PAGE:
The move will enable developers to write additional software, programs and plug-ins for the online, real-time collaboration tool, which is in beta and has 600,000 users worldwide.
Lars Rasmussen, one of the co-creators of Google Wave, told attendees at the Google Wave user meetup in London last week that Google would “almost certainly” build an app store for the service. “So many developers have asked us to build a marketplace, and we might do a revenue-sharing arrangement,” he said.
Application stores are proving to be hugely popular on mobile devices, and Google hopes to extend this success to the desktop. Apple offers just under 100,000 applications for the iPhone and iPod touch, while Google’s Android operating system is also starting to take off, with the number of apps being developed for the platform doubling between September and October this year, bringing the total number to around 10,000.
“With an app store specifically for Google Wave however, the potential for something as great, if not greater then than the iPhone app store is a distinct possibility,” said Zee Kane, a technology expert with The Next Web. “Already, independent software developers have built and tested Wave applications that handle such tasks as teleconferencing and videoconferencing, but while the Apple App Store sells software only for the iPhone and touch, a Wave marketplace could stock in-Wave applications, along with desktop applications, browser extensions and a world of devices, from laptops, phones, tablets and more with built-in Wave support.”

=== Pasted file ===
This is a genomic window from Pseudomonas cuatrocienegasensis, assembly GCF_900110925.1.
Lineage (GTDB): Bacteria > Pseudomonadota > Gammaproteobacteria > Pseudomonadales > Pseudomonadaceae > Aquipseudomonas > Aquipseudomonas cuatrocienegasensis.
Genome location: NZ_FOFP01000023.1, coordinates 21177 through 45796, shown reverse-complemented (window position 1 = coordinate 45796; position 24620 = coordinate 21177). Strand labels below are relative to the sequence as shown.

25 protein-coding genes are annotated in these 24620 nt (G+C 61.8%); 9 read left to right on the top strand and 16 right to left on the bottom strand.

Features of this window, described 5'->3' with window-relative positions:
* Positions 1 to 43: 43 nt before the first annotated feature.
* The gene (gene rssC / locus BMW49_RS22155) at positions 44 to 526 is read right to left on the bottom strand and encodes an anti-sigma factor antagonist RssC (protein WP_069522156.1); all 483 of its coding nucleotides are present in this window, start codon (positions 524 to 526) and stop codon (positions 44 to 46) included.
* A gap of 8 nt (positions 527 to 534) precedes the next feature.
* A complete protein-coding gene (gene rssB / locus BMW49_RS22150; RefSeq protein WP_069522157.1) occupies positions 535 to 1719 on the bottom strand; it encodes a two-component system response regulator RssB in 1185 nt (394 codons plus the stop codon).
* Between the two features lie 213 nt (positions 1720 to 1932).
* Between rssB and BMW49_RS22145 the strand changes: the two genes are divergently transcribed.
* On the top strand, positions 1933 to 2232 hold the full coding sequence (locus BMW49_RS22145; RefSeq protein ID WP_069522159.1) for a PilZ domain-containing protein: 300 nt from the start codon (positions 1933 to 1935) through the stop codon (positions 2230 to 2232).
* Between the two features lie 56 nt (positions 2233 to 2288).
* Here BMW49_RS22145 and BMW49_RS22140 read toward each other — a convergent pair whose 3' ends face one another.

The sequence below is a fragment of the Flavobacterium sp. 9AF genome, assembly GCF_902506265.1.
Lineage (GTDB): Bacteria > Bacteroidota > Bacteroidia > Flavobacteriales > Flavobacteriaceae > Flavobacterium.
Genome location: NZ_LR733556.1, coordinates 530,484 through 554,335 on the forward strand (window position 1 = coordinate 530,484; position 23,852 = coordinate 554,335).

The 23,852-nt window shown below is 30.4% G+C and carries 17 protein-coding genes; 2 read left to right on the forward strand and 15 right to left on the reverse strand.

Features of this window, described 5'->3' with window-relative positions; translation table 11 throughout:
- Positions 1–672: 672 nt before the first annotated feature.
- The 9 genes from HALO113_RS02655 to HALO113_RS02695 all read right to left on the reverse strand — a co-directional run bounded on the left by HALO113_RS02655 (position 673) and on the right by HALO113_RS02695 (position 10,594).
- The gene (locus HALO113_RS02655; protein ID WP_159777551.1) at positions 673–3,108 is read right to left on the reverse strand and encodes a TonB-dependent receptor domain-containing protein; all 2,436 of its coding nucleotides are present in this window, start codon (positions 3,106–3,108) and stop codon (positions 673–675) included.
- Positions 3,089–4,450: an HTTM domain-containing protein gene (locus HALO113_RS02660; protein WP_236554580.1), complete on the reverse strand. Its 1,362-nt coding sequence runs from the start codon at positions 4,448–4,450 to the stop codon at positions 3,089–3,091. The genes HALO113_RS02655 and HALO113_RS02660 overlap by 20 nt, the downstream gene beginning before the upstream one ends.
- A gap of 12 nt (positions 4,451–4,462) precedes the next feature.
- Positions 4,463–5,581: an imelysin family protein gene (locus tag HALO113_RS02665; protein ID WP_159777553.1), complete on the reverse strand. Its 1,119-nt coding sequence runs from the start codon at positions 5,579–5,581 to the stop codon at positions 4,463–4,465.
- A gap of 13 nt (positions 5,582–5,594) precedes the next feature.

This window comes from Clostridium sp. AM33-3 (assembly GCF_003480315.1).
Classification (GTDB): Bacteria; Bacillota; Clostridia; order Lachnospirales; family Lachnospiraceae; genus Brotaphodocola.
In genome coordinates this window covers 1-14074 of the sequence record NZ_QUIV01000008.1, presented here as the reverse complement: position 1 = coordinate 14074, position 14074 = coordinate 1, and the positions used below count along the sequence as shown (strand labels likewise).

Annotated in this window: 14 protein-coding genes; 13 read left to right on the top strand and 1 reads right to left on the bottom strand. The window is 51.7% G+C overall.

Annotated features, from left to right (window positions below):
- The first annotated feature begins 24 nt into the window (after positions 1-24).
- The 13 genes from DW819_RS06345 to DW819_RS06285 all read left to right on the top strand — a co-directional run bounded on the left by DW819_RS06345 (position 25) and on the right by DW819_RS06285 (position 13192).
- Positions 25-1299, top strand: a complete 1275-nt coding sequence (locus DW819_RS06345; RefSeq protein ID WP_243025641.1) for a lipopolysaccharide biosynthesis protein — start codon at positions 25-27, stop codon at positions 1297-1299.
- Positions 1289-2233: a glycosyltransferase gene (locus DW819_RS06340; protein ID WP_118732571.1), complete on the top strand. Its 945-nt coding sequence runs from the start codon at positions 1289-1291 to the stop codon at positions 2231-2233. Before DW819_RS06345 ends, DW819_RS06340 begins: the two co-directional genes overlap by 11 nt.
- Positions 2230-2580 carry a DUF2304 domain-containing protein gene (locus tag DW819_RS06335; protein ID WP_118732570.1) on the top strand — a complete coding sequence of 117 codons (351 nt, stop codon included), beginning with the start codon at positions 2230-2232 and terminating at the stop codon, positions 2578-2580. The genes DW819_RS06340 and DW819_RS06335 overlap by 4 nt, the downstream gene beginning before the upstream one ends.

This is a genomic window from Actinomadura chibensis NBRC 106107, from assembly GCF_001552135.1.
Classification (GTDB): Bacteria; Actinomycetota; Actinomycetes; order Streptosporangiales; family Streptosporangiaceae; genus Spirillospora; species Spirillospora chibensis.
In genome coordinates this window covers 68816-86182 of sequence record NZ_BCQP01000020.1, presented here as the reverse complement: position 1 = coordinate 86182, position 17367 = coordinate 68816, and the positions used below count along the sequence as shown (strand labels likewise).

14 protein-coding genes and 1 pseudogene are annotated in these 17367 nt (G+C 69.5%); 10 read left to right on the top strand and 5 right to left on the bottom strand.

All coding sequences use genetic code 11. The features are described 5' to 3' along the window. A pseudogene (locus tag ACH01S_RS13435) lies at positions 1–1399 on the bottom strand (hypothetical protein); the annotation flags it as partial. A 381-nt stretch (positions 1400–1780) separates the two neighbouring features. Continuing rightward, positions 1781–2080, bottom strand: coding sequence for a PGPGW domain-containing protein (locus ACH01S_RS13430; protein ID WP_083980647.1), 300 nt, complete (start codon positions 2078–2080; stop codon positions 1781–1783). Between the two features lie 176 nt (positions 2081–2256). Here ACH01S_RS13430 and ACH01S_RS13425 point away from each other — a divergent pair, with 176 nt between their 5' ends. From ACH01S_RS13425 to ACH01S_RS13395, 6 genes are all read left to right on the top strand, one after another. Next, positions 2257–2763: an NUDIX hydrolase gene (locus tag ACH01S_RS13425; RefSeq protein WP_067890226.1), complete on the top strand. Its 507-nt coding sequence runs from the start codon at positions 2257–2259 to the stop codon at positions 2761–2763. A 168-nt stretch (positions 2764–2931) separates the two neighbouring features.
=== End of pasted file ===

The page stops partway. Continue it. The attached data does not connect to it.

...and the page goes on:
Early reviews of Google Wave have been largely positive, although some users have struggled to find a genuine use for the tool. Some gamers, involved in multiplayer online games, have used the service to co-ordinate missions and organise in-game raids.
Google has not said when the Google Wave app store will go live.
Content courtesy of The Telegraph